Research has shown that sexual and gender minorities, and especially people of color, are more vulnerable to becoming infected with the coronavirus and also more likely to have underlying conditions that could make them severely ill if they were to contract Covid-19. But many of the very people who are most at risk within these communities are also hesitant to take the vaccine, according to a recent study and interviews with health care workers as well as people of color who identify as lesbian, gay, bisexual, transgender or queer.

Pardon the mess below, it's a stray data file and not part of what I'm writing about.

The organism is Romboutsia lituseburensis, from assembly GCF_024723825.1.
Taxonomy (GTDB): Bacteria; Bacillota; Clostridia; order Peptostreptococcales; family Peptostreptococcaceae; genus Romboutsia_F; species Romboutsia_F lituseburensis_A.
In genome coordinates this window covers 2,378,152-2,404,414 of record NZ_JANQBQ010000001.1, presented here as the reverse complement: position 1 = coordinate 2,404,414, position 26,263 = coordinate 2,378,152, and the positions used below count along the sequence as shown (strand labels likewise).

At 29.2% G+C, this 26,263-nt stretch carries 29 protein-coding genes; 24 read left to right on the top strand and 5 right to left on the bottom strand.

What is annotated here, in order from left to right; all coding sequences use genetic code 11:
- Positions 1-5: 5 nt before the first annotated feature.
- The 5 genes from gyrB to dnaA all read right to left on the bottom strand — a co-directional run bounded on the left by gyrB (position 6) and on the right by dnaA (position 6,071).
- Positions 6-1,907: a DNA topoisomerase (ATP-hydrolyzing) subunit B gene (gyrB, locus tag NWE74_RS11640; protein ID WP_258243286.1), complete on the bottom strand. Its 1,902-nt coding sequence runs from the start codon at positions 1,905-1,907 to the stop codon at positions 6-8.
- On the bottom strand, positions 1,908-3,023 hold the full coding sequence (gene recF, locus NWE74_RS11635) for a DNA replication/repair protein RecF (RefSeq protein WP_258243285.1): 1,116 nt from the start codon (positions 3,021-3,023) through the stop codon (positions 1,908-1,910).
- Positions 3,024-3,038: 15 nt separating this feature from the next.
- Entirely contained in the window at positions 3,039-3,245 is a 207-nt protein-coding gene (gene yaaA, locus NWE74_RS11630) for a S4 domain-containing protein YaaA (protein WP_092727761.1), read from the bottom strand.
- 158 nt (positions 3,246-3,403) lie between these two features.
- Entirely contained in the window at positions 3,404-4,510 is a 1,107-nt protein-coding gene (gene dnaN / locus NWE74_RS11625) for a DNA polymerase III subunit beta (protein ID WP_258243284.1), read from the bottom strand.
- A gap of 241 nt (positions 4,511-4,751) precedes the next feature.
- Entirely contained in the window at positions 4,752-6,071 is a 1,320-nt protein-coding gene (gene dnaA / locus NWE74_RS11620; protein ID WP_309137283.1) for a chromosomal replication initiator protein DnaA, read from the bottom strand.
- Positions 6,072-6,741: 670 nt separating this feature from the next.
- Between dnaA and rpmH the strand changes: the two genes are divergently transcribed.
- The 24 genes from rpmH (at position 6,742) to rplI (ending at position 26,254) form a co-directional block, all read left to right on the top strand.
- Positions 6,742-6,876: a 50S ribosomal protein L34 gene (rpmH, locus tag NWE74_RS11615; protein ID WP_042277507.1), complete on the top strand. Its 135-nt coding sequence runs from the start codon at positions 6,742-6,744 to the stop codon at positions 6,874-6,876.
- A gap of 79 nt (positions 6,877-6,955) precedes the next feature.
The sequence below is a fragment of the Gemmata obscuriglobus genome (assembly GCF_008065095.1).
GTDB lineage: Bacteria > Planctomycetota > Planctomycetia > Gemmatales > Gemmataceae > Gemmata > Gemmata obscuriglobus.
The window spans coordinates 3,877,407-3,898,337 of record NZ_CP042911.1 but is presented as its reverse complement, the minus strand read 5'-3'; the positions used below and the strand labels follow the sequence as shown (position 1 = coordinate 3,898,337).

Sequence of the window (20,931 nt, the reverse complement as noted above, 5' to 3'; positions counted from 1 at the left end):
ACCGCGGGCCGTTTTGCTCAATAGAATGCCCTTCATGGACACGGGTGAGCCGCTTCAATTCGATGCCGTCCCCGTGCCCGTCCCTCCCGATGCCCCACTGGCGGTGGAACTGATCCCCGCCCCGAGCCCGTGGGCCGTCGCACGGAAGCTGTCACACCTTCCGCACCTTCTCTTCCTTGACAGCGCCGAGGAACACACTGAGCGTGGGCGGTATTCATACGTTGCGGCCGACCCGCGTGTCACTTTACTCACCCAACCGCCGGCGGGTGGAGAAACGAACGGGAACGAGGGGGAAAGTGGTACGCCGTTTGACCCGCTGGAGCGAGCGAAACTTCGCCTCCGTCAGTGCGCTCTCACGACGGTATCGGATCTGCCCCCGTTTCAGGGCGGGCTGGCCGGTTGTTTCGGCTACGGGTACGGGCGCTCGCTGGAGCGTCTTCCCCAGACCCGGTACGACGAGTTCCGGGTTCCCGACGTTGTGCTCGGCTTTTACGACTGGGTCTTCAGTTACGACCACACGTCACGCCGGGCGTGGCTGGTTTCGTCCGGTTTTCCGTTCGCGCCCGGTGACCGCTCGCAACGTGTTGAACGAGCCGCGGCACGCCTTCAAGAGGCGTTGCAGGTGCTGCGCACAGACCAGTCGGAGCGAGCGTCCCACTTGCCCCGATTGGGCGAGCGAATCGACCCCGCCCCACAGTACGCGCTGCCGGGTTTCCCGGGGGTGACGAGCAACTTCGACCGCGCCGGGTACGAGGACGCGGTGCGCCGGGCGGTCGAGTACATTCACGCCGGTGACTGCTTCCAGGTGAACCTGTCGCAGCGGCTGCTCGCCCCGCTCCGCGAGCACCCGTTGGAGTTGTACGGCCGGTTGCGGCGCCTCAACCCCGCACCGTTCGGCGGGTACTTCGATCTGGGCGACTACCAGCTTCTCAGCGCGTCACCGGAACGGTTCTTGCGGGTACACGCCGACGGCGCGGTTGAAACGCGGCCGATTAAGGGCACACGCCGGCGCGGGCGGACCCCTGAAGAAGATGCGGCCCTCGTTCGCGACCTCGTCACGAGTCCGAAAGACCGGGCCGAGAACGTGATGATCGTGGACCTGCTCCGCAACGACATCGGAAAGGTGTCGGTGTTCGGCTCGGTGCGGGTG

The racial bias still found in medical care as well as the modern-day discrimination faced by sexual and gender minorities adds an additional burden.
“The fear of being rejected is already there,” [nurse practitioner Jill] Crank said. “They may have already been rejected by their families, friends, co-workers — so it can cause a deep depression and lack of trust in anyone, including health care workers.”
There are additional, different concerns about the vaccine among transgender people, advocates say, especially those who have received silicone injections or hormone replacement therapy.
“How does that affect somebody who has been on estrogen for the last 20 years?” asked [[email protected] Coalition’s] Maria Roman-Taylorson… “There’s no data at all.”